Since we have already reviewed the Windows Phone mobile operating system and the Mango add-on, in this test we will only talk about the key points of the Radar.

Scope of delivery:

  • Phone
  • USB cable and charger
  • Wired stereo headset
  • User's Guide

Design and controls

Like previous HTC smartphones, Radar's body is "woven" from several pieces. Most of it is made of aluminum – this is the edging around the perimeter and part of the back side. The top and bottom surfaces are made of light gray plastic: the first covers the radio module, and the second covers the battery compartment. Such a design, in my opinion, looks more calm and, so to speak, classically than the “triangles” of Mozart or Sensation. However, as they say, there are no comrades for taste and color.

Despite the fact that the device as a whole is assembled soundly, the bottom cover may loosen over time, as it is not attached securely to the case.

The dimensions of the "Radar" (120.5×61.5 mm) are not very large and allow it to be carried in the pockets of a shirt, trousers or jacket. The weight is also not very big (137 grams) for a phone made of metal https://cars45.com/listing/bmw/x5 and glass (durable, Gorilla Glass).

It feels good in the hand due to its small thickness (10.9 mm) and smooth curves of the body.

Proximity and light sensors are located on the front panel. Responded quickly and clearly, no problems. Nearby is a front VGA camera designed for video calls (and admiring yourself 🙂 ). A speaker is hidden under a decorative metal mesh. Its volume is high, speech transmission is clear, but I did not like the reproduced frequency range: mostly high frequencies are heard.

Below is the screen, and below it are traditionally three touch buttons: "search", "start" and "back". With a long press of the latter, previously launched applications are opened. In the phone settings, you can configure the "background tasks" option, i.e. install those applications that can run in the background even if they are closed.

On the left side there is a microUSB connector, on the right side there is a metal button for activating the camera. When you hold it, even in the locked state of the phone, the "camera" opens. On the one hand, it's convenient: you don't have to waste time unlocking it, on the other hand, it can work in your pocket or bag. On the same side is a thin, plastic volume rocker. The location is unfortunate: if you take the phone in your right hand and try to press the “on / off” button (on the upper end) with your index finger to lock the screen, then you accidentally hit the “volume” with your thumb .

A standard 3.5 mm jack is on the top, a microphone is on the bottom. The camera eye (the bezel is almost recessed into the body), the LED flash and the speaker are on the back of the surface. The SIM card is inserted into a metal slide under the bottom plastic cover. There is no slot for a memory card in this model.

Appearance of HTC Radar and Samsung i9023 (on the right):

Appearance of HTC Radar and HTC Mozart (on the right):

Screen

HTC Radar screen diagonal – 3.8″ (physical dimensions – 83×50 mm), HTC Mozart – 3.7" (physical dimensions – 80×49 mm). Resolution – 480×800 pixels, display up to 16 million shades of color, matrices are made using Super-LCD TFT technology, capacitive sensors (up to 10 simultaneous touches). Sensitivity is high.

The viewing angles of both displays are large. But unlike "Mozart", the brightness and contrast of the screen are higher on the "Radar", by about 20-30%. However, the black depth has become smaller; when there should be a dark picture on the screen, in reality it is gray with a pinkish tinge. I got the impression that the developers simply increased the brightness, and in order to keep the battery life the same, they installed a battery with a slightly larger capacity (Radar – 1520, Mozart – 1300 mAh).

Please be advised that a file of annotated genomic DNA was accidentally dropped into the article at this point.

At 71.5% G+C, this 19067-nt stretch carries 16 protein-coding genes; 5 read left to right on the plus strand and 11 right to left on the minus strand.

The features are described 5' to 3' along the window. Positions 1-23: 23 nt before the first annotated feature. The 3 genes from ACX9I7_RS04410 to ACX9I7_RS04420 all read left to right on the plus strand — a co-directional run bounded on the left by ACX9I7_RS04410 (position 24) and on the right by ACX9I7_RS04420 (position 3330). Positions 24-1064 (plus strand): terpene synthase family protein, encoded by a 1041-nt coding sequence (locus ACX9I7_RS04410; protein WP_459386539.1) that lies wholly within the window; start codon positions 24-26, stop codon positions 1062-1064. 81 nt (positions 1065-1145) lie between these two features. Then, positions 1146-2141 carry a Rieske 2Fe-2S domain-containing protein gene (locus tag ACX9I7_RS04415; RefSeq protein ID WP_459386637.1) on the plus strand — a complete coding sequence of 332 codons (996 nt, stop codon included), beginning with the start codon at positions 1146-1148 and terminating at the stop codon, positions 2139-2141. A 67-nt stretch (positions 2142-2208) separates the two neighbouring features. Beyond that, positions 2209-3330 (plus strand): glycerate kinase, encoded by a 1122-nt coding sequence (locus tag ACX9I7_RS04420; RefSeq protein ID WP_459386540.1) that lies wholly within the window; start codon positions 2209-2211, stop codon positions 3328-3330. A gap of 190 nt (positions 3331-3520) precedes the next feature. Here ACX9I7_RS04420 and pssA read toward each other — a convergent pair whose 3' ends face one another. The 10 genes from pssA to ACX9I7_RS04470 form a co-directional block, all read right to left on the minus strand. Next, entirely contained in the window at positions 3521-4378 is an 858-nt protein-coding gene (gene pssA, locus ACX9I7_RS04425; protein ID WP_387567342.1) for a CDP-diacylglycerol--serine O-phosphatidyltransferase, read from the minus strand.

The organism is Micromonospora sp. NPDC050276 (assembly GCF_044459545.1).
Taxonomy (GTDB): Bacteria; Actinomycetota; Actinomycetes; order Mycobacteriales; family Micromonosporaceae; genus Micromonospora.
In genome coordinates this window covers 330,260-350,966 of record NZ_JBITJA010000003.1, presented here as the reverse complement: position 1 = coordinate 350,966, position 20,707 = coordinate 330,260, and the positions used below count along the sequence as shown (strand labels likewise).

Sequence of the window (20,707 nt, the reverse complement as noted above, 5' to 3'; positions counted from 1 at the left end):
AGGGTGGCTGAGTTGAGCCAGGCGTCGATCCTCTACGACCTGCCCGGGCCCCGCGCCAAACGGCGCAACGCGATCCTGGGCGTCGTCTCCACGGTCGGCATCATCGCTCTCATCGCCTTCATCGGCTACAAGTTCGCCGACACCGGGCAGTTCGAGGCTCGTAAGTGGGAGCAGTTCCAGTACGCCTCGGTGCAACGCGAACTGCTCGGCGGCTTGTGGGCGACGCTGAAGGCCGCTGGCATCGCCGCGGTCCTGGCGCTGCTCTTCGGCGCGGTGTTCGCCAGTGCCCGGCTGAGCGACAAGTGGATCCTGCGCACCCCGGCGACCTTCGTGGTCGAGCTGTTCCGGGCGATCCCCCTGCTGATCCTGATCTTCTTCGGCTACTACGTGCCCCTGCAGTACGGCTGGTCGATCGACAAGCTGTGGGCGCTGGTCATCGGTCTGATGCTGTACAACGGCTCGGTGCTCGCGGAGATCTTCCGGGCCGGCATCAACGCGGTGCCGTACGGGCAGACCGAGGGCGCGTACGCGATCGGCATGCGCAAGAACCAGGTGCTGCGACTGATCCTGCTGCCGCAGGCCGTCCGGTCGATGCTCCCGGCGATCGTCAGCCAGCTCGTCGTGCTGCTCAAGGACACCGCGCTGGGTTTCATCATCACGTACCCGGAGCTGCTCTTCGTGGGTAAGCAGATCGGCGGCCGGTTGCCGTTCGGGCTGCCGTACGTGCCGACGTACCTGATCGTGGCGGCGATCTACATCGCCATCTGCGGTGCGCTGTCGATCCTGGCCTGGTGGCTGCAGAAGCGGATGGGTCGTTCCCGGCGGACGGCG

The device has a light sensor that is responsible for automatically adjusting the brightness of the screen backlight. He does it correctly and quickly enough. Three levels are available in manual control: low, medium and high. In the sun, the screen practically does not fade, the information is well read.

The device is equipped with an accelerometer and a gyroscope.

HTC Radar display (right) and HTC Mozart in daylight:

Samsung i9000 display (left), Samsung Nexus i9023, HTC Radar and HTC Mozart (right):

Camera

The HTC Radar is equipped with a 5-megapixel autofocus camera and a single-section LED flash. The camera matrix is ​​made using BSI backlight technology (“Back Side Illuminated” or “Back-alluminated sensor”), which allows you to shoot with minimal noise in low light. The bottom line is that in a conventional CMOS sensor, light passes through a metal grid of conductors and circuit elements before it hits the photodiodes. In a BSI sensor, the "wiring" is hidden behind photodiodes. Below is a diagram.

In addition, the lens has an aperture of F=2.2. This means you'll get brighter shots with low subject brightness, as well as a shallow depth of field (as with portrait lenses). From the EXIF ​​information of the photo file, we managed to find out: the minimum ISO value (characterizes the sensitivity of the matrix elements to the light falling on it) is 70, and the maximum is 800.

Another interesting feature of the lens is its wide angle (28mm). For example, when shooting a group of people, it is not necessary to move away so that everyone fits in the frame.

Combined with backlight technology and a large aperture, you can theoretically get https://tonaton.ug/c_shoes/t_gucci original shots. But in practice, it turned out that sharpness and color reproduction are no different from most modern cameras from other manufacturers. However, the noise is really less.

If we compare the camera of "Radar" and "Mozart", then the latter loses only in terms of viewing angle and, perhaps, white balance. At some points, footage shot on HTC Mozart. turned out even better.

Below are comparison shots (on the left – HTC Radar, on the right – HTC Mozart):